Jul 27, 2013
lpf (All reviews)
As the sea assaults continents, slowly but surely, humanity is declining. Telecommunication is no more. Government gave way to local organisation. Quietly witnessing this apocalypse unfold, humans are living peacefully.

Among the many ways fiction depicts apocalypse, "peacefully" is uncommon. We like to think of the world ending in brutal, dramatic and lightning fast ways. Of humans against their fate struggling. But the end of the world in this manga is gradual, slow enough to give mankind the time to accept his fate, sit back, and enjoy the last hour of his age. Whatever will be will be – the die is long cast.

So unfolds the twilight of a transient humanity. And our little humans get many occasions to experience the transience of things – the transience of the world and that of themselves. Time and again, the beautiful melancholy of the dying world touches and overwhelms. The story unfolds at roughly the same pace as its monthly publication; we follow the characters as time passes, and as the curtain falls on the remnants of the world. The sea rises, and the landscapes that were dear to us disappear like smoke in the air. The machines that once served mankind meet their end too: aeroplanes, or engines, are for their last time used. Characters pass away during the series, but death is a fact of life that the living have accepted. As such, death is merely implied, and mourning but hinted at. Such is, among other understated occurrences of drama, what makes Yokohama Kaidashi Kikou a wonderful experience: the lament of its dying world, quiet yet staggering.

I think YKK is a story about a people that lost so much that it stopped taking anything for granted and started cherishing the things it has left. And, with its masterful art, atmosphere, and writing, it makes you cherish them too. It makes you cherish life, the characters' things, your own things. Here's a quote from the manga to illustrate my argument: "There isn't as much difference between the seasons as there used to be; however, I think we take greater pleasure in those differences." One common translation of "mono no aware", the manga's driving force, is "sensitivity to things". More precisely, the contemplation of things' impermanence and how it amplifies their beauty.

But YKK isn't only about treasuring what the characters have. It's about losing some of it, too. The characters' everyday life slowly changes, falters and disappears as the slow apocalypse has its way with humanity. And it's okay. The characters already accepted it, because "acknowledgement of the transience of things makes them more beautiful". Because of this peculiar way YKK handles tragedy, the dramatic parts (as well as the blissful ones) are extremely understated. And it makes them all the more powerful – even if it means that more attention and sensitivity is demanded from the reader.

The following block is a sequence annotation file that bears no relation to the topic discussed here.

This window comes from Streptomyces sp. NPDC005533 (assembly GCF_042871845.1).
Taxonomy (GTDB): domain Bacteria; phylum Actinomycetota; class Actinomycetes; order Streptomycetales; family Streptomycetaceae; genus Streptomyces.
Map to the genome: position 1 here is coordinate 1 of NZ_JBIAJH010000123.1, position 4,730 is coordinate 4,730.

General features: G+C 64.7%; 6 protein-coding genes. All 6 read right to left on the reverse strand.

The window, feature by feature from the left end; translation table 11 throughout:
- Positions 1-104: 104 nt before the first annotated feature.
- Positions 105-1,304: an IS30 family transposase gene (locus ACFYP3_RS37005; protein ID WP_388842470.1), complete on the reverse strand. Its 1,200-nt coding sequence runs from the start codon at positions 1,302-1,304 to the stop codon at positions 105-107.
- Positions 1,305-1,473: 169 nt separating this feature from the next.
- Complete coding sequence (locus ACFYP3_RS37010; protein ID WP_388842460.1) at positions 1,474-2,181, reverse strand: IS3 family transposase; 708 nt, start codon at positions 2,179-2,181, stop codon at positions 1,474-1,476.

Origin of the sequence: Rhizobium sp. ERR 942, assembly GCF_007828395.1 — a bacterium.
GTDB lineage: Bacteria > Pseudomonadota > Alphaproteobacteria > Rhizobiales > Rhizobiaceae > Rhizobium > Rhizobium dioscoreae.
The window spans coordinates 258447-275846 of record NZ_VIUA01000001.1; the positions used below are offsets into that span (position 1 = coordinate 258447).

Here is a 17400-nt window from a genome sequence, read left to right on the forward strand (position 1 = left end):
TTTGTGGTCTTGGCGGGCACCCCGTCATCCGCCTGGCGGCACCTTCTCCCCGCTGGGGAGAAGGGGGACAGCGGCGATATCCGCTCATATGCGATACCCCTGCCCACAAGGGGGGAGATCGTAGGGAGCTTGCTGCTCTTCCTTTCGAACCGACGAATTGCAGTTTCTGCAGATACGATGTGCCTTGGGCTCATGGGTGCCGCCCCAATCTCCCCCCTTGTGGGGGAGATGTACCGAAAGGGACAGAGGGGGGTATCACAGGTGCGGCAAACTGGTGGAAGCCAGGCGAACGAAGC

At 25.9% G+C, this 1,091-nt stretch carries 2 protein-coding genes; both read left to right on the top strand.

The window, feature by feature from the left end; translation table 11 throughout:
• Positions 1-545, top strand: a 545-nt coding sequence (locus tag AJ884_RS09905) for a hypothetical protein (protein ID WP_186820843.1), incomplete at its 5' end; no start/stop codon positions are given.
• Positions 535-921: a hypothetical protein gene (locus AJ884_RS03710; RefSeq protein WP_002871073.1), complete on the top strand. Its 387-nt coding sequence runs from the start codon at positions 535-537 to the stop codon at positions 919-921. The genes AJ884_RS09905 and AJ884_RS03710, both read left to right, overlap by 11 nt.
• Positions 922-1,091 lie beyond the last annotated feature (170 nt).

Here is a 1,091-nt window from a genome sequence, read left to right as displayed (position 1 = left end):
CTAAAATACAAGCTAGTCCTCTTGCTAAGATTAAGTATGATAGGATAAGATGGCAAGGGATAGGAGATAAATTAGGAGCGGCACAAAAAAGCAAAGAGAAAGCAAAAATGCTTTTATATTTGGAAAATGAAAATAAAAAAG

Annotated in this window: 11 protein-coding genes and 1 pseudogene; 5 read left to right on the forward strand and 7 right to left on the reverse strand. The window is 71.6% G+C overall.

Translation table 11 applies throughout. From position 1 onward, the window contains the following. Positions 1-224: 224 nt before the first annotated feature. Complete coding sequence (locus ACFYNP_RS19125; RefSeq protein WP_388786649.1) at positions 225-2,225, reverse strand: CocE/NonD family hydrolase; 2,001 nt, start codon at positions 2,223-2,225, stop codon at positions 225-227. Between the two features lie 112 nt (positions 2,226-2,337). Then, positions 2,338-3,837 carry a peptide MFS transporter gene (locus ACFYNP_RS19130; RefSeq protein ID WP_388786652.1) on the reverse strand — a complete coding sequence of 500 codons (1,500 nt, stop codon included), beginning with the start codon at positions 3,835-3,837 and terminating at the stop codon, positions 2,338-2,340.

Moments such as two characters' reunion after a long journey convey strong feelings like melancholy, surprise, and happiness. These moments are often handled without words, using panelling, faces and body language to convey feelings. In the saddest moments of the series, very little of Alpha's thoughts is given, trusting the readers to know our main character well enough to empathise with her sorrow, and form their own reaction to the happenings, finding their place in Alpha's journey.

The art is exceptional. Inanimate scenes are like poetry in motion. Alpha loses herself in many sumptuous landscapes, inviting the reader to follow suit. From the still functional lights of a submerged city to the view of Mount Fuji in the distance, mundane situations are made extraordinary and extraordinary ones are made otherworldly. Up the author's sleeve are countless tricks to heighten this experience; one such trick is the sparse, but wise use of colour. For example, one chapter shows Alpha enjoying a nostalgic view, and as day turns into dusk the varying colours make obvious – and beautiful – that a large amount of time passes throughout the panels.

As the characters grow, their design changes. By contrast, Alpha is an android and she doesn't change – the regular realisation that time passed before her knowing is never short of melancholy. Although stylised in design, human characters are clearly of Asian heritage. The inhabitants have black hair and share many features. The androids, thereby, stand out; their outlandish looks become a central part of their characterisation. Often replacing thoughts and speech, the characters' faces are expressive (save for Ojisan's sometimes all too subtle expression changes); anatomy is rendered in a detailed enough style to permit realistic and convincing body language.

Over the years, Yokohama Kaidashi Kikou has enjoyed a small, but very enthusiastic fanbase which I am proud to be part of. It ranks among the most gratifying and memorable stories. For a great number of reasons of which a single review couldn't make a comprehensive list, I enjoyed this manga tremendously and I sincerely believe that you will.

As the sea assaults continents, as governments and telecommunications die out, humanity is declining. Before Alpha's eyes, the world, which once seemed tireless, slowly calmed down...